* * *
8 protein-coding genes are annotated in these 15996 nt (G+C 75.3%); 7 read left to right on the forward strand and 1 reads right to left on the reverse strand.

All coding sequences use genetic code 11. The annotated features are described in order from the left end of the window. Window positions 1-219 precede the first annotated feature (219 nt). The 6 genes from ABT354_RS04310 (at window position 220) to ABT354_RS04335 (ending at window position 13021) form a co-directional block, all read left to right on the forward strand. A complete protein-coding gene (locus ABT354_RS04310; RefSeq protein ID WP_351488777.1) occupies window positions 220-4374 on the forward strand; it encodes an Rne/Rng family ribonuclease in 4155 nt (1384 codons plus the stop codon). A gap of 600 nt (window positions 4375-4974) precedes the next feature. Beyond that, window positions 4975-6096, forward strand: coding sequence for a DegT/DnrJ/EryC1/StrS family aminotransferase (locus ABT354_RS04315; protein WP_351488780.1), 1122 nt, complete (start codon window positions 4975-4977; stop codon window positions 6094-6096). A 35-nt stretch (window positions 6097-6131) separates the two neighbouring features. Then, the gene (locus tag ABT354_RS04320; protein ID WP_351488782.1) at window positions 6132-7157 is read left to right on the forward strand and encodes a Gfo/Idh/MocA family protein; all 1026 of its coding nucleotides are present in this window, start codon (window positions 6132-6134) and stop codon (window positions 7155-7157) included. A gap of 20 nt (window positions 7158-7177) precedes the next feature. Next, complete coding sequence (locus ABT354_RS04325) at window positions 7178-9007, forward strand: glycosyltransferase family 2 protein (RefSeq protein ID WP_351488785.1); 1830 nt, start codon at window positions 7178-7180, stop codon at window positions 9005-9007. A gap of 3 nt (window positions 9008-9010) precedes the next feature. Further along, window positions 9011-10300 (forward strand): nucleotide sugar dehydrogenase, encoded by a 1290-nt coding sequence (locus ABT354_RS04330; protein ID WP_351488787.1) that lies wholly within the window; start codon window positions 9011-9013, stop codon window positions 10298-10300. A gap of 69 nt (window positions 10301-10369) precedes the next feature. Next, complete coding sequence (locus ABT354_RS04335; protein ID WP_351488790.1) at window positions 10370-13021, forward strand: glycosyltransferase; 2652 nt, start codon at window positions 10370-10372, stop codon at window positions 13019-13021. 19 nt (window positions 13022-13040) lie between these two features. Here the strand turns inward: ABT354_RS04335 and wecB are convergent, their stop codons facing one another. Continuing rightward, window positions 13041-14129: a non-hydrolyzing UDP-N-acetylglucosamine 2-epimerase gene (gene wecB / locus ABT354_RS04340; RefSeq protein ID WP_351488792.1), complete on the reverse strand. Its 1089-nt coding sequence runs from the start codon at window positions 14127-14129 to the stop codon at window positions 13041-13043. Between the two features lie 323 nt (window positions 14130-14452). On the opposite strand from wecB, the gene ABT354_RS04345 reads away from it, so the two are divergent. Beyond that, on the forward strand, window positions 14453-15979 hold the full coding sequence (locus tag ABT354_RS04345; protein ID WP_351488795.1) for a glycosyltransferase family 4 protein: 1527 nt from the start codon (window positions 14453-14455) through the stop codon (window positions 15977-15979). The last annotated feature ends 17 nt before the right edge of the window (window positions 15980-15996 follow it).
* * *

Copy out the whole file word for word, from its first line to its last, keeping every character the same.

8 protein-coding genes are annotated in these 15996 nt (G+C 75.3%); 7 read left to right on the forward strand and 1 reads right to left on the reverse strand.

All coding sequences use genetic code 11. The annotated features are described in order from the left end of the window. Window positions 1-219 precede the first annotated feature (219 nt). The 6 genes from ABT354_RS04310 (at window position 220) to ABT354_RS04335 (ending at window position 13021) form a co-directional block, all read left to right on the forward strand. A complete protein-coding gene (locus ABT354_RS04310; RefSeq protein ID WP_351488777.1) occupies window positions 220-4374 on the forward strand; it encodes an Rne/Rng family ribonuclease in 4155 nt (1384 codons plus the stop codon). A gap of 600 nt (window positions 4375-4974) precedes the next feature. Beyond that, window positions 4975-6096, forward strand: coding sequence for a DegT/DnrJ/EryC1/StrS family aminotransferase (locus ABT354_RS04315; protein WP_351488780.1), 1122 nt, complete (start codon window positions 4975-4977; stop codon window positions 6094-6096). A 35-nt stretch (window positions 6097-6131) separates the two neighbouring features. Then, the gene (locus tag ABT354_RS04320; protein ID WP_351488782.1) at window positions 6132-7157 is read left to right on the forward strand and encodes a Gfo/Idh/MocA family protein; all 1026 of its coding nucleotides are present in this window, start codon (window positions 6132-6134) and stop codon (window positions 7155-7157) included. A gap of 20 nt (window positions 7158-7177) precedes the next feature. Next, complete coding sequence (locus ABT354_RS04325) at window positions 7178-9007, forward strand: glycosyltransferase family 2 protein (RefSeq protein ID WP_351488785.1); 1830 nt, start codon at window positions 7178-7180, stop codon at window positions 9005-9007. A gap of 3 nt (window positions 9008-9010) precedes the next feature. Further along, window positions 9011-10300 (forward strand): nucleotide sugar dehydrogenase, encoded by a 1290-nt coding sequence (locus ABT354_RS04330; protein ID WP_351488787.1) that lies wholly within the window; start codon window positions 9011-9013, stop codon window positions 10298-10300. A gap of 69 nt (window positions 10301-10369) precedes the next feature. Next, complete coding sequence (locus ABT354_RS04335; protein ID WP_351488790.1) at window positions 10370-13021, forward strand: glycosyltransferase; 2652 nt, start codon at window positions 10370-10372, stop codon at window positions 13019-13021. 19 nt (window positions 13022-13040) lie between these two features. Here the strand turns inward: ABT354_RS04335 and wecB are convergent, their stop codons facing one another. Continuing rightward, window positions 13041-14129: a non-hydrolyzing UDP-N-acetylglucosamine 2-epimerase gene (gene wecB / locus ABT354_RS04340; RefSeq protein ID WP_351488792.1), complete on the reverse strand. Its 1089-nt coding sequence runs from the start codon at window positions 14127-14129 to the stop codon at window positions 13041-13043. Between the two features lie 323 nt (window positions 14130-14452). On the opposite strand from wecB, the gene ABT354_RS04345 reads away from it, so the two are divergent. Beyond that, on the forward strand, window positions 14453-15979 hold the full coding sequence (locus tag ABT354_RS04345; protein ID WP_351488795.1) for a glycosyltransferase family 4 protein: 1527 nt from the start codon (window positions 14453-14455) through the stop codon (window positions 15977-15979). The last annotated feature ends 17 nt before the right edge of the window (window positions 15980-15996 follow it).